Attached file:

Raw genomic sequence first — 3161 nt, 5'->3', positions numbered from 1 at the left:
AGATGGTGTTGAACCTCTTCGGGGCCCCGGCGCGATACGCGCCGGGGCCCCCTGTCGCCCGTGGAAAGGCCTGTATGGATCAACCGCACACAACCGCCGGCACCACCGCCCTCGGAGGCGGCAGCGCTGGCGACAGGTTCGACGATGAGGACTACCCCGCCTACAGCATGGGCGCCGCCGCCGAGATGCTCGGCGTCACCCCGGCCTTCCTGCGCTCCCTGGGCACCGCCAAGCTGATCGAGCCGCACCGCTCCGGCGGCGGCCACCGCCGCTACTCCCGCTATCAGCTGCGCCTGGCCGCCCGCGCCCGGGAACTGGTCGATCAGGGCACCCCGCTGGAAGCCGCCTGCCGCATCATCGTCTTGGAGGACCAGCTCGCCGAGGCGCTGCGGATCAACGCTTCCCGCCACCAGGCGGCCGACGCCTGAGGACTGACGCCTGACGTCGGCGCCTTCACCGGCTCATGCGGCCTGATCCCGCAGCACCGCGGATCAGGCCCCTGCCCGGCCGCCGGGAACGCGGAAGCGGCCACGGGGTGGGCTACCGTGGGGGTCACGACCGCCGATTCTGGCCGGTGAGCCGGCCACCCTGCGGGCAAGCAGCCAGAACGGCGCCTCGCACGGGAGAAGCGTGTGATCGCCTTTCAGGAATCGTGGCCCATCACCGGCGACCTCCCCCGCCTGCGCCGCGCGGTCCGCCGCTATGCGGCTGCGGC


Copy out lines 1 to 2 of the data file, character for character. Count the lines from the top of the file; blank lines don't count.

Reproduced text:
Raw genomic sequence first — 3161 nt, 5'->3', positions numbered from 1 at the left:
AGATGGTGTTGAACCTCTTCGGGGCCCCGGCGCGATACGCGCCGGGGCCCCCTGTCGCCCGTGGAAAGGCCTGTATGGATCAACCGCACACAACCGCCGGCACCACCGCCCTCGGAGGCGGCAGCGCTGGCGACAGGTTCGACGATGAGGACTACCCCGCCTACAGCATGGGCGCCGCCGCCGAGATGCTCGGCGTCACCCCGGCCTTCCTGCGCTCCCTGGGCACCGCCAAGCTGATCGAGCCGCACCGCTCCGGCGGCGGCCACCGCCGCTACTCCCGCTATCAGCTGCGCCTGGCCGCCCGCGCCCGGGAACTGGTCGATCAGGGCACCCCGCTGGAAGCCGCCTGCCGCATCATCGTCTTGGAGGACCAGCTCGCCGAGGCGCTGCGGATCAACGCTTCCCGCCACCAGGCGGCCGACGCCTGAGGACTGACGCCTGACGTCGGCGCCTTCACCGGCTCATGCGGCCTGATCCCGCAGCACCGCGGATCAGGCCCCTGCCCGGCCGCCGGGAACGCGGAAGCGGCCACGGGGTGGGCTACCGTGGGGGTCACGACCGCCGATTCTGGCCGGTGAGCCGGCCACCCTGCGGGCAAGCAGCCAGAACGGCGCCTCGCACGGGAGAAGCGTGTGATCGCCTTTCAGGAATCGTGGCCCATCACCGGCGACCTCCCCCGCCTGCGCCGCGCGGTCCGCCGCTATGCGGCTGCGGC